• B41 only joined the NRA before the election as a campaign stunt to sucker liberty-minded folks into thinking he was one of them. Once in office he turned on them, showing his true colors just like any run of the mill Progressive Republican. The good news is that many of those same RINOs are starting to eat crow, right now. They’re on the run.

      • Joe reminds me that it was B41 who, by the end of his term, had had Randy Weaver’s wife and son murdered over the question of one eighth of an inch (or was it a whole quarter of an inch?) in the length of a shotgun. No evidence of any possibility of a slippery slope there, eh?

        We’re on to you, Progressives. How much farther do you want to crawl out on your plank before you call it quits?

        • Lifetime NRA member/supporter to child and woman killer in one term. Nope– No slippery slope there.

  6. Odd that anyone would claim there is no effort to take people’s guns so soon after the passage of the NY SAFE Act, which is taking guns from tens to hundreds of thousands of people, and denying millions more the ability to get them.

  7. Indeed Mikee!

    The outlawing of objects is the first step to allow for the invading of houses for confiscation. It turns me, the nice guy, into a criminal overnight unless I will now surrender the suddenly illegal item. Comply and lose my firearm/magazines or face criminal prosecution down the road if discovered. It is de facto confiscation without the need to kick in doors. However, the illegal nature of the item will make kicking in doors so much more politically feasible. Go to hell gun grabbers!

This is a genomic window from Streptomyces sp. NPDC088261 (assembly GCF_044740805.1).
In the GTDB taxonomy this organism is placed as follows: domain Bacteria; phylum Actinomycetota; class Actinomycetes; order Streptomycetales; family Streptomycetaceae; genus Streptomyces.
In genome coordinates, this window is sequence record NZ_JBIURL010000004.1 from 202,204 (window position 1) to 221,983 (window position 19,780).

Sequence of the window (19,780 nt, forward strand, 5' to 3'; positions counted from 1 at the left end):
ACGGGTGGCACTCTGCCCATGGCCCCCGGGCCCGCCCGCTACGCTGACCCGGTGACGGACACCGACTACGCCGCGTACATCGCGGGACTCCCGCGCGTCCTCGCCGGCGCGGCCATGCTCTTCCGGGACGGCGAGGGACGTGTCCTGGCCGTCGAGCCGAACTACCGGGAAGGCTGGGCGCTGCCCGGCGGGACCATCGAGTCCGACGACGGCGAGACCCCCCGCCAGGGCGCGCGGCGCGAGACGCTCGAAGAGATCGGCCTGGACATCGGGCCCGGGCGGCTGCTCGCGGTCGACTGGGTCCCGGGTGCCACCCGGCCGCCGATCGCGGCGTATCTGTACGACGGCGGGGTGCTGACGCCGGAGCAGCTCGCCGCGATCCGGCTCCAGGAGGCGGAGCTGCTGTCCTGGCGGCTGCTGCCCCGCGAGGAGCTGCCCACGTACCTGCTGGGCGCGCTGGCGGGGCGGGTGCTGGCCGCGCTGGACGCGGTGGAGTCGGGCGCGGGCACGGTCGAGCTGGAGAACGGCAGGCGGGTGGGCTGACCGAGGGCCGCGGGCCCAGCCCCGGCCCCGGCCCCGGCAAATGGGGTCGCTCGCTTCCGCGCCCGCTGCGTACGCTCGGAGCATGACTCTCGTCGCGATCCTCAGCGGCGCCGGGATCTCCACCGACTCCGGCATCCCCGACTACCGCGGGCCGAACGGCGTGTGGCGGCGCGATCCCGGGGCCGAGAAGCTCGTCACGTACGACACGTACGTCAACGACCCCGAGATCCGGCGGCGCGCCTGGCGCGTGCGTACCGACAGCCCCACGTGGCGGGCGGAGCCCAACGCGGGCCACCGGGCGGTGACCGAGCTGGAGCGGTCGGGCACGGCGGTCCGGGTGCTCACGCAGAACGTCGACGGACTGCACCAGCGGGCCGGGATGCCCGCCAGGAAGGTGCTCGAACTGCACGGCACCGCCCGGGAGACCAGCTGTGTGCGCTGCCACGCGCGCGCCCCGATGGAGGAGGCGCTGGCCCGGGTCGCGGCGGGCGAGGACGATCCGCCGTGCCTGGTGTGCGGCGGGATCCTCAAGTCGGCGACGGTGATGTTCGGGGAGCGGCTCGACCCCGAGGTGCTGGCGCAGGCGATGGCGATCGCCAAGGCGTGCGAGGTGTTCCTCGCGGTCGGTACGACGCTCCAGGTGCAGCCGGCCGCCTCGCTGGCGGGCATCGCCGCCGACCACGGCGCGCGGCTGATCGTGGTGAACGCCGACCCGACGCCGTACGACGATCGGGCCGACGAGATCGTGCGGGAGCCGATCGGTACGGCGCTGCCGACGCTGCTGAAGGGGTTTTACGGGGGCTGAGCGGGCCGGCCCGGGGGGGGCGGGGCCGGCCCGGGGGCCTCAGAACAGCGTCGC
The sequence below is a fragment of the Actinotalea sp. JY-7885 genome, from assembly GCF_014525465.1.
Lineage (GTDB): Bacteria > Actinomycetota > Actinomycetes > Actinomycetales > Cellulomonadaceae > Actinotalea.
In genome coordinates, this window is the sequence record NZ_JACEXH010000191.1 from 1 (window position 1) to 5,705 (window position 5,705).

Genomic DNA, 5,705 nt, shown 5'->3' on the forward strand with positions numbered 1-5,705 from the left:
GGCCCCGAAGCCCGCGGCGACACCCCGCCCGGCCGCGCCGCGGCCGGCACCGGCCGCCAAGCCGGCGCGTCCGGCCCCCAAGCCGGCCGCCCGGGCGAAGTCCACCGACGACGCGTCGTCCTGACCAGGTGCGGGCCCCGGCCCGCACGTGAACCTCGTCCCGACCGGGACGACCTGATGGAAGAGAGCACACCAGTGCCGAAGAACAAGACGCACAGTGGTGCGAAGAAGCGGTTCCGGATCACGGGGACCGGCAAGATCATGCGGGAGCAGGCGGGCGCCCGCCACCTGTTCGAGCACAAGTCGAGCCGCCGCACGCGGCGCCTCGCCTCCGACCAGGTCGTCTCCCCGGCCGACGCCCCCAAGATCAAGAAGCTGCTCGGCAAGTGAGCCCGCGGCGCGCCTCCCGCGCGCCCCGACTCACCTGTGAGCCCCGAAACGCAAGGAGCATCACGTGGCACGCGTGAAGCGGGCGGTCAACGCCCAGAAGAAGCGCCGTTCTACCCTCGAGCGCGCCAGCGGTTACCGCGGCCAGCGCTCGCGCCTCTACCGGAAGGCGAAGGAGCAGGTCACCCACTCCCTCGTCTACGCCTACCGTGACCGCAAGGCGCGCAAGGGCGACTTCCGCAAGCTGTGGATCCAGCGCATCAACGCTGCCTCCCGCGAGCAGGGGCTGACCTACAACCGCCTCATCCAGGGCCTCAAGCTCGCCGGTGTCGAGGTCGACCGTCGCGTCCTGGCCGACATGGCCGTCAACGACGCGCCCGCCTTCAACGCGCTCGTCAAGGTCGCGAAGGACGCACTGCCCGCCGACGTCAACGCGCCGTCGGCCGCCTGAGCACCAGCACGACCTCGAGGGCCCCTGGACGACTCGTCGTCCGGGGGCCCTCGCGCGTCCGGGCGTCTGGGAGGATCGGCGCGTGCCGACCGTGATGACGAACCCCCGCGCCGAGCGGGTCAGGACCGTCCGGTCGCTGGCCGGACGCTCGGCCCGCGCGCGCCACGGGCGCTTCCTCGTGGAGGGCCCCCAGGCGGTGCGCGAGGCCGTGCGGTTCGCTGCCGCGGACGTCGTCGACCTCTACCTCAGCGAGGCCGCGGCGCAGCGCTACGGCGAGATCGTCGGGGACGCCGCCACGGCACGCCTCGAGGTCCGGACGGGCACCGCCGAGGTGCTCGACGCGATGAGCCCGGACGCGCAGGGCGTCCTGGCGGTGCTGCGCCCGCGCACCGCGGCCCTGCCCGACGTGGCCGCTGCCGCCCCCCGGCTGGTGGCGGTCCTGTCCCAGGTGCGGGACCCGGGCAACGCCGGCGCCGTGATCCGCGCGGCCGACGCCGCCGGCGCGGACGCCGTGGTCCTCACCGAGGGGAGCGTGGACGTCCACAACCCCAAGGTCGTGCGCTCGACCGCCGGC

8. The reason leftists think the NRA is astroturfed is because that’s all they know. They wouldn’t know true grassroots if they jumped out of the ground and stained the ass of their best white jeans. Check the artificial turf rug burns on their knees if you don’t believe me. The whole Left is a communist front. No wonder they can’t believe the truth.

    M

  9. To be fair, my father wouldn’t join the NRA because he didn’t want to be on any list (and he went through great lengths to acquire every single firearm he owns privately). After what came out with the NSA in recent months, I can’t say that I blame him. However, for me, after Newtown I bought myself a life membership. Couldn’t stand on the sidelines anymore. The Dems also managed to turn me into a single-issue voter for the rest of my adult life

    • Single-issue as in this essay — http://www.lneilsmith.org — right?
      The NSA thing is a reason why some technology folks I know have been trying to “make encryption ubiquitous”. Instead of using it only occasionally, suppose everyone who possibly could would encrypt everything — all email, all Internet phone calls, any other Internet traffic that possibly can be — all the time?
      That would be a Good Thing.